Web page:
Facilitation and Hosting – A Continuum or A Dichotomy?

Some recent blog musings by my friend and colleague Chris Corrigan on the distinctions between ‘facilitation and hosting’ stimulated me to clarify my own thinking, which in turn have led us to a further exchange and refinement of views (for the full thread, see Facilitation vs. Hosting – Parking Lot. Here is a brief extract that captures the essence of Chris’s initial reflections:

“Facilitation comes from a mechanistic view of organizations, that they are machines that can be fixed…. Hosting, on the other hand, is a practice of leading from within a living system. It’s like entering the machine, becoming a part of it and changing it by being there… From a complexity stand point, facilitation is seen as a reductionist activity, reducing complexity to simple problems with simple outcomes and a simple path for getting there. Facilitators help groups to seek answers and end states. Hosting from within the field however is more aligned with the nature of complex systems, where there are no answers, but instead only choices to make around the next question, and the paths where those questions lead us.” (November 20, 2007)

Here is my November 26th response to Chris post:

Chris, I appreciate the thoughtfulness and time you have committed to attempt to distinguish between facilitating and hosting; it is one that as a Certified Professional Facilitator with the International Association of Facilitators and as a Fellow of the Art of Hosting, I have grappled with as well.

We are in agreement about the need for leading from the emerging field within the living systems we are invited to serve, and of bringing our whole self to the work – all of our tools, insights, wisdom, processes, and other assets that may assist in enabling the wisest and most sustainable choices.

Characterizing facilitation as a mechanistic and reductionist activity, however, is where we disagree. As a professional facilitator, I do not see groups, organizations and communities – the client systems where I am called to assist – as machine problems to be fixed. Clients do not bring me into the relationship as a mechanic, but rather as an active partner and catalyst, where my process expertise and experience are to serve as ‘evolutionary agent’ towards a desired change or transformation.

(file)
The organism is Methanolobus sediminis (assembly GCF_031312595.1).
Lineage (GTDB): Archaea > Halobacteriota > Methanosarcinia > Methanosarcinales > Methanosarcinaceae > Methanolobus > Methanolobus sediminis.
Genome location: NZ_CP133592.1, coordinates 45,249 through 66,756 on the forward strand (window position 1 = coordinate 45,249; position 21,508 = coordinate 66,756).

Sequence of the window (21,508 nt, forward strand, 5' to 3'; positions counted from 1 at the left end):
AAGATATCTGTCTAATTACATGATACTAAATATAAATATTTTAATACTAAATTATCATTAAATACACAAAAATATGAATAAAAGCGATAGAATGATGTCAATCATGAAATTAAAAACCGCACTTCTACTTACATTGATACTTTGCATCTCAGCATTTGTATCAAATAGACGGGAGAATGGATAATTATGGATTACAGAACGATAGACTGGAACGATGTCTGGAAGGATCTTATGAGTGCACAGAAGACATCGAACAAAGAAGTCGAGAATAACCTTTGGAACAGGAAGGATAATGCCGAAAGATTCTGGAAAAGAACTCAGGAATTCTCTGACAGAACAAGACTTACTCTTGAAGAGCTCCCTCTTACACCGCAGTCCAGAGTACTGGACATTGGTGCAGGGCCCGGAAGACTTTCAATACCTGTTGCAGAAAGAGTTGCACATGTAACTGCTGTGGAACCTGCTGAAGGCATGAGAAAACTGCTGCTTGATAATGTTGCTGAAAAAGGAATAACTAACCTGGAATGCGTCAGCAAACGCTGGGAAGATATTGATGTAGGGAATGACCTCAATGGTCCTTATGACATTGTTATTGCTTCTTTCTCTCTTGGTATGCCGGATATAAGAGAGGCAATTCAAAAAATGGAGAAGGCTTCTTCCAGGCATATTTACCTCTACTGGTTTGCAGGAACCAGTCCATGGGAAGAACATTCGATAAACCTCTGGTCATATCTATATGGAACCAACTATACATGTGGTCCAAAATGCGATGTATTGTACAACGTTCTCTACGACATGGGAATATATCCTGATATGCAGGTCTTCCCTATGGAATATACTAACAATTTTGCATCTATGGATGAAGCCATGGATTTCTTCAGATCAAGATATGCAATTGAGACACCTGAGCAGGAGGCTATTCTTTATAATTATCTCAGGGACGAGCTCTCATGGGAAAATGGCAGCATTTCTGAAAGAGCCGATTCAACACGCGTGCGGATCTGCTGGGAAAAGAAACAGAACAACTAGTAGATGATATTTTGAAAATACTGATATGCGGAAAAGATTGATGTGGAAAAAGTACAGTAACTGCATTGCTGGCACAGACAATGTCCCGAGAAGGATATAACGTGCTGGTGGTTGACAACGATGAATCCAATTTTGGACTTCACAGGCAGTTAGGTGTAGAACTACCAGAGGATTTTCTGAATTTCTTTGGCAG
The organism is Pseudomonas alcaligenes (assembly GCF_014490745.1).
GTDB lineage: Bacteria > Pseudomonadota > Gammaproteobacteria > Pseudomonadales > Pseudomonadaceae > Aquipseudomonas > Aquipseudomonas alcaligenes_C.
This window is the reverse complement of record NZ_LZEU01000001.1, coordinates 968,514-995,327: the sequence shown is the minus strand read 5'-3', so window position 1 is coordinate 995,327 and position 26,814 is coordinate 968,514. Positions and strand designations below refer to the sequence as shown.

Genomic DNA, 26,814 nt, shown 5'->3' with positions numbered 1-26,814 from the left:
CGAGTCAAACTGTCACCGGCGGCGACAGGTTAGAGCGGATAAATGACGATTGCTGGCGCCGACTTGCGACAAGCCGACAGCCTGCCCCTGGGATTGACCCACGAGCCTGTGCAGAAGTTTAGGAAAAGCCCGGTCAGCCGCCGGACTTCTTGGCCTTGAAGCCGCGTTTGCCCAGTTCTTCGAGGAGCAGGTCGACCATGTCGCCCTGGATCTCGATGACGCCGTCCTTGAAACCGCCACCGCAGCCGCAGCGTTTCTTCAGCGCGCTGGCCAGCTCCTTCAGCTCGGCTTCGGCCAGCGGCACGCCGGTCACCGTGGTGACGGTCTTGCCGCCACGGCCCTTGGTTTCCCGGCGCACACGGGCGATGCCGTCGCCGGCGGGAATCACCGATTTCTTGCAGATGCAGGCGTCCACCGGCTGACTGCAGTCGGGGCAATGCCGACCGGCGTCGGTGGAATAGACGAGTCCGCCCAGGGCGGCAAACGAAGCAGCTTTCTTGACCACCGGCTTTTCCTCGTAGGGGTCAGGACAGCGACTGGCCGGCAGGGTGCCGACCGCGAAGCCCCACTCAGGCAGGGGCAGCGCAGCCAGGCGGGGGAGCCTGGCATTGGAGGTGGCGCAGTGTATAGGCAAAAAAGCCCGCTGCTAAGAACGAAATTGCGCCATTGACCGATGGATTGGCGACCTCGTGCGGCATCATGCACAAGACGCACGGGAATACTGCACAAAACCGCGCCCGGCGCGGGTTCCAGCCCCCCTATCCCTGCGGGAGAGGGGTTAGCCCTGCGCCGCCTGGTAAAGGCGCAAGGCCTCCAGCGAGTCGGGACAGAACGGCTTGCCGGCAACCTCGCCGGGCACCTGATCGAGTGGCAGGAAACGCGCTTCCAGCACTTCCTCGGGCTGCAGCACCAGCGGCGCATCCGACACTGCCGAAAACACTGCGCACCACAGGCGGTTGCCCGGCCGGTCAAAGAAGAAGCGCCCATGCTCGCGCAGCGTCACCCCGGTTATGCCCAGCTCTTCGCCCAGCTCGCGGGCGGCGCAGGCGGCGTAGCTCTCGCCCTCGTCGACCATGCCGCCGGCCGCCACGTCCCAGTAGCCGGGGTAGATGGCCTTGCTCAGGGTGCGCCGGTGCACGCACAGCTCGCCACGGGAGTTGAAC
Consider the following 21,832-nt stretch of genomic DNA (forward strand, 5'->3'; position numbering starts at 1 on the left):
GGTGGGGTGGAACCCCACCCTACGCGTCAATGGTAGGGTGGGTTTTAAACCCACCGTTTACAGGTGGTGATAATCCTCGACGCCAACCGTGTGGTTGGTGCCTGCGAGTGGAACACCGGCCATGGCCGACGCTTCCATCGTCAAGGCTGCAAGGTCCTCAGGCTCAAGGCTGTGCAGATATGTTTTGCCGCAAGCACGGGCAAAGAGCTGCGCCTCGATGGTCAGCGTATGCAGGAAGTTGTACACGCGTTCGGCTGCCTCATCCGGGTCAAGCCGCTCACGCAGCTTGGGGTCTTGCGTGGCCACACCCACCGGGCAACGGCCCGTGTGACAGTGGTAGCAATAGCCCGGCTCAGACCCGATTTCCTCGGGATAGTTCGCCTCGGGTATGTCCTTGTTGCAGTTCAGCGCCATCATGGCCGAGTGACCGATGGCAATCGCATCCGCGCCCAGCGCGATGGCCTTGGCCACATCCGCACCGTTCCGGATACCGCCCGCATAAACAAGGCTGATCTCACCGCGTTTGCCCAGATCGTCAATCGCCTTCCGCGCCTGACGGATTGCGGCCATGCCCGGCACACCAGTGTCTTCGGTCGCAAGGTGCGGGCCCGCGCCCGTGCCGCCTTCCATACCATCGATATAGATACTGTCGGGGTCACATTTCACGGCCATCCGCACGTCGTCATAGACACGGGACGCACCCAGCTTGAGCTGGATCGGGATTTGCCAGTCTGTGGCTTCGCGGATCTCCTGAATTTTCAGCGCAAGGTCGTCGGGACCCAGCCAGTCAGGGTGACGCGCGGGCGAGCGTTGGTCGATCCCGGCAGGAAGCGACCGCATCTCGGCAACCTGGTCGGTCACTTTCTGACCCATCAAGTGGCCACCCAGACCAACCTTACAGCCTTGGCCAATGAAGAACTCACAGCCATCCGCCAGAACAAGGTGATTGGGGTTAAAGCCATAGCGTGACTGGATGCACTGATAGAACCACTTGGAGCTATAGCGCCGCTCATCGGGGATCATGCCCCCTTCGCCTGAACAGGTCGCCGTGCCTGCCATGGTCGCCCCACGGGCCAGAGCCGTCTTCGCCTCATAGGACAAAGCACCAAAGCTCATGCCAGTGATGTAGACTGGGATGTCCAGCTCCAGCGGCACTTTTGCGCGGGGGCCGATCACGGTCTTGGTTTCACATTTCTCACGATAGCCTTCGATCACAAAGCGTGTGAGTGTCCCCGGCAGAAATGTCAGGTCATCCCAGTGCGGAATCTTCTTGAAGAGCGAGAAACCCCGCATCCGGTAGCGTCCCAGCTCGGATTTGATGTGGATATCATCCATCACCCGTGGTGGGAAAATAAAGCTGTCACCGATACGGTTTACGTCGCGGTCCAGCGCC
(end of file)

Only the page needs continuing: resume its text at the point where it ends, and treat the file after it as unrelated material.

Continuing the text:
As a facilitator, whenever I can, I work with a design team of the whole system throughout the convening and design phase of an engagement, so that together, our combined content and process knowledge can help ensure we develop the most effective and appropriate work we are capable of at this time, given what we know. Once the system convenes around the agreed upon agenda and process, however, there is clearly a need for a neutral and skilled facilitator that is trusted by all to remain in service of the whole system, and not perceived to have a bias towards a particular group, stakeholder, answer or direction.

The facilitator’s neutrality does not equate in my mind with being a mechanic; it is a role adopted on behalf of and in service of the whole system towards its greatest ongoing good. Within that role, it is still possible for me to ‘lead from the emerging field’ and to ‘host consciousness’ – in other words, to discern what is emerging, to sense the questions that need to be asked, to have the courage to name patterns, call behaviours, and to suggest changes in process direction – all in service of the group’s larger health and wholeness. Up until now, I have called this “masterful facilitation”, or “servant leadership”; it requires complete detachment from the outcomes, and no investment in being right, looking good, or making a difference. I am willing to also call it ‘hosting’ so long as in doing so, I am not agreeing to a dichotomy that I do not believe truly exists between facilitating and hosting.

I suggest that a true disservice will be created Chris, by fostering this distinction in the field. Instead, I would invite you to view hosting as the endpoint of the facilitation continuum – representing the deeper intention and commitment of the goal of facilitation – to host the highest and wisest good of the whole. Along this continuum, the student starts with technique and method, and as s/he gains experience and wisdom, is increasing is able to act as a true servant leader – courageous as a warrior, gentle as a midwife – a humble host who understands one’s self as an integral and inseparable member of the larger whole.

To which Chris responded on November 28th:

Thanks all for these comments. Myriam, you are right I think to call me on the dichotomy. I think this post was generated out of a call to see things like that, and I acknowledge that the raw dichotomy itself does a disservice to the continuum you point to so beautifully.